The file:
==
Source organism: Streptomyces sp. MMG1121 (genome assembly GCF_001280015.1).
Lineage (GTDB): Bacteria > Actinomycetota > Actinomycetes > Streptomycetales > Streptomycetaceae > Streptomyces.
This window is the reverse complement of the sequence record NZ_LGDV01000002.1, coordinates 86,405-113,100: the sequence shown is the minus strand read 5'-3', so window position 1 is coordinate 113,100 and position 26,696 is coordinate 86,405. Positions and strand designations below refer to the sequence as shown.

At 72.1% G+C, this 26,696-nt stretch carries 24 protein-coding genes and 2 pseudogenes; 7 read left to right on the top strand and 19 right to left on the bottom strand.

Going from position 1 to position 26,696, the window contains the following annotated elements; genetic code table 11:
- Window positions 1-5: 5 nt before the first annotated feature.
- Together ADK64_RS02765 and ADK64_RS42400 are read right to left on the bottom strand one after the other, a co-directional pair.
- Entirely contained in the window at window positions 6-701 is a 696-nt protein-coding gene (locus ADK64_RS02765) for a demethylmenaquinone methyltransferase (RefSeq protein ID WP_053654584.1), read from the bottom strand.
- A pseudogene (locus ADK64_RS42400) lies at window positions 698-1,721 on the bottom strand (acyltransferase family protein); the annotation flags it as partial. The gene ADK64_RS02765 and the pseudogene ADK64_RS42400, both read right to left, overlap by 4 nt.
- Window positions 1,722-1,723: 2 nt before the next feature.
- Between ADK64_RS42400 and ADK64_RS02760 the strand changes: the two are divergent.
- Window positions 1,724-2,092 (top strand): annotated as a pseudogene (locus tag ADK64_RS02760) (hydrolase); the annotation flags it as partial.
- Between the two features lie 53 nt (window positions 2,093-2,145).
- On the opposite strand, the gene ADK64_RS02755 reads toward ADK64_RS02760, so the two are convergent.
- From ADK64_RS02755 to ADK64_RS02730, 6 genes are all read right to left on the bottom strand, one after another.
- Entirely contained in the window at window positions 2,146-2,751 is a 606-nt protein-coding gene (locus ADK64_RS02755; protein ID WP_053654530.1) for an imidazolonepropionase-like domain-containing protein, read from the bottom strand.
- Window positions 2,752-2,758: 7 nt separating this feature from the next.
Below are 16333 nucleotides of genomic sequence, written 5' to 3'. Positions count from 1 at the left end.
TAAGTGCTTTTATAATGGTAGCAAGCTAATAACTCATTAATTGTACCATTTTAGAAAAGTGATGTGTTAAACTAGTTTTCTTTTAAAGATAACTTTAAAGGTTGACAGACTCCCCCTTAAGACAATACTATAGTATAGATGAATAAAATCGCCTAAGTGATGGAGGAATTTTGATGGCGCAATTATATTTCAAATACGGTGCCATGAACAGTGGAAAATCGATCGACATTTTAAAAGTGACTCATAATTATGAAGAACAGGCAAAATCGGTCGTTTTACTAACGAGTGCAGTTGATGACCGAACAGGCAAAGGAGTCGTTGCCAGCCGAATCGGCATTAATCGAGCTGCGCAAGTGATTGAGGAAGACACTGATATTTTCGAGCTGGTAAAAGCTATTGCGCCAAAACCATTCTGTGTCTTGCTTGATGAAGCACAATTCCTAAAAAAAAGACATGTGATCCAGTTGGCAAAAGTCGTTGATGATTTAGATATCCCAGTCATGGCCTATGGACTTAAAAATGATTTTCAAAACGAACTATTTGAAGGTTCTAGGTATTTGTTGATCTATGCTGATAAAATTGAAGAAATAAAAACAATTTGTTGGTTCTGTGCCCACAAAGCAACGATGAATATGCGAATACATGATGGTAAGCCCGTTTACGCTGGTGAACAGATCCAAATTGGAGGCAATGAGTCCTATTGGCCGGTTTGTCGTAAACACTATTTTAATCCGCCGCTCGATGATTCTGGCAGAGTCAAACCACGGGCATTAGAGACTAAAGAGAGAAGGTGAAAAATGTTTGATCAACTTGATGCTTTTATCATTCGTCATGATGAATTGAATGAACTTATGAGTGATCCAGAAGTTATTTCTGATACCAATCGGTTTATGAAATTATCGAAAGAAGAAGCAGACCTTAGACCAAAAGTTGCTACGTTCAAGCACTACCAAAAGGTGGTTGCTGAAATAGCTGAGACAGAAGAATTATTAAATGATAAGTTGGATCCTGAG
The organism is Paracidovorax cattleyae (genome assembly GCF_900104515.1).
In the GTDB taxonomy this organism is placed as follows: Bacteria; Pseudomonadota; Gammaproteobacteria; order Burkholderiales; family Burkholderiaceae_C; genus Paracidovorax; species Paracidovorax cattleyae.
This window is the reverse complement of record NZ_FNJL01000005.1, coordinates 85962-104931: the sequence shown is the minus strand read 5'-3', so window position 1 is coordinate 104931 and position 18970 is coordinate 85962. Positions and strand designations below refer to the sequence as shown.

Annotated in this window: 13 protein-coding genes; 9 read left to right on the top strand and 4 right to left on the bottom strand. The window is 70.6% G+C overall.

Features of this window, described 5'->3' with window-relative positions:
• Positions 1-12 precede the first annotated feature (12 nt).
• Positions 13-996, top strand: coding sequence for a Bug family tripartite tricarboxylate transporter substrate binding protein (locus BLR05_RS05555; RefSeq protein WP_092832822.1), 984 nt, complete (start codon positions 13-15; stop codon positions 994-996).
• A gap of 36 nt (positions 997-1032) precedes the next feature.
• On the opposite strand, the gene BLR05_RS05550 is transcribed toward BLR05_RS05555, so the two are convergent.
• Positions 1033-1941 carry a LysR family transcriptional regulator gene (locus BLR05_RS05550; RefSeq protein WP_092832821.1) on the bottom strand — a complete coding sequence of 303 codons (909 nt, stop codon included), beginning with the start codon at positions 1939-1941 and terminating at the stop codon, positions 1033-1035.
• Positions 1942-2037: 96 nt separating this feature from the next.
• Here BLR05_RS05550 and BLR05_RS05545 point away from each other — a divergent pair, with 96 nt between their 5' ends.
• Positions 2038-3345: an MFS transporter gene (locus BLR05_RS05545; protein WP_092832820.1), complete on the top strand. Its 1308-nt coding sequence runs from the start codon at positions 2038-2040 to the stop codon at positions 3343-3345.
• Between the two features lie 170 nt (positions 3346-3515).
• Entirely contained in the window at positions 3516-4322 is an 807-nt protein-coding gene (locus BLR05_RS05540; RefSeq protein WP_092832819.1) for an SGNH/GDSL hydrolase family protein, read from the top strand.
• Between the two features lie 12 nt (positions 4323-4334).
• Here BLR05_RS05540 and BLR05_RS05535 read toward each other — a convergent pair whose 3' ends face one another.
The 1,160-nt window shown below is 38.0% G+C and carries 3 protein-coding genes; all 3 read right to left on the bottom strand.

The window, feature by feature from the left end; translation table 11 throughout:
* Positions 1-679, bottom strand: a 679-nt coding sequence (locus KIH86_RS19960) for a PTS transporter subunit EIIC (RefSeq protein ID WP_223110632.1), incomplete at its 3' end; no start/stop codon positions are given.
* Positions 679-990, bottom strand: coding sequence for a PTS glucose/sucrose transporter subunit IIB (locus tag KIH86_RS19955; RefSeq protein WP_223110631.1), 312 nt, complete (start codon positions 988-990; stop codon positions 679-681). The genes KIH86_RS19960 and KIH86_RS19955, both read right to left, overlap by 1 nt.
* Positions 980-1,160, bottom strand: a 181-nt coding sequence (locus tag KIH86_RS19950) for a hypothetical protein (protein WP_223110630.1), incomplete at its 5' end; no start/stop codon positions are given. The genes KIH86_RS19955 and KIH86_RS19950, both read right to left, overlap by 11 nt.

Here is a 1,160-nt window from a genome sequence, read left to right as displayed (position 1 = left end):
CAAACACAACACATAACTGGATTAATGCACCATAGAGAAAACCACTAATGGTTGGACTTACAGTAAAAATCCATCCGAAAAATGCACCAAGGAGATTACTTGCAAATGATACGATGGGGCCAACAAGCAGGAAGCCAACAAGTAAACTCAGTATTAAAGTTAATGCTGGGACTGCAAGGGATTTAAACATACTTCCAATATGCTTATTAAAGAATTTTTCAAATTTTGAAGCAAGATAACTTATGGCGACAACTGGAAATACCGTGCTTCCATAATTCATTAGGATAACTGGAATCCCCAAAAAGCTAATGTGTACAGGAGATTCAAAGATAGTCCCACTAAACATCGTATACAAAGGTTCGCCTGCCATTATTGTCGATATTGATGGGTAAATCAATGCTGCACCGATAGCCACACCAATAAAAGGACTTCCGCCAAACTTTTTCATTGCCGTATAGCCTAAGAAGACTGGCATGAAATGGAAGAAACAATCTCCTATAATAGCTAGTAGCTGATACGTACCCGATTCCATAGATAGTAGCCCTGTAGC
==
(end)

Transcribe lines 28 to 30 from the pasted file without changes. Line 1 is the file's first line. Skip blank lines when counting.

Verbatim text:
• On the opposite strand, the gene BLR05_RS05550 is transcribed toward BLR05_RS05555, so the two are convergent.
• Positions 1033-1941 carry a LysR family transcriptional regulator gene (locus BLR05_RS05550; RefSeq protein WP_092832821.1) on the bottom strand — a complete coding sequence of 303 codons (909 nt, stop codon included), beginning with the start codon at positions 1939-1941 and terminating at the stop codon, positions 1033-1035.
• Positions 1942-2037: 96 nt separating this feature from the next.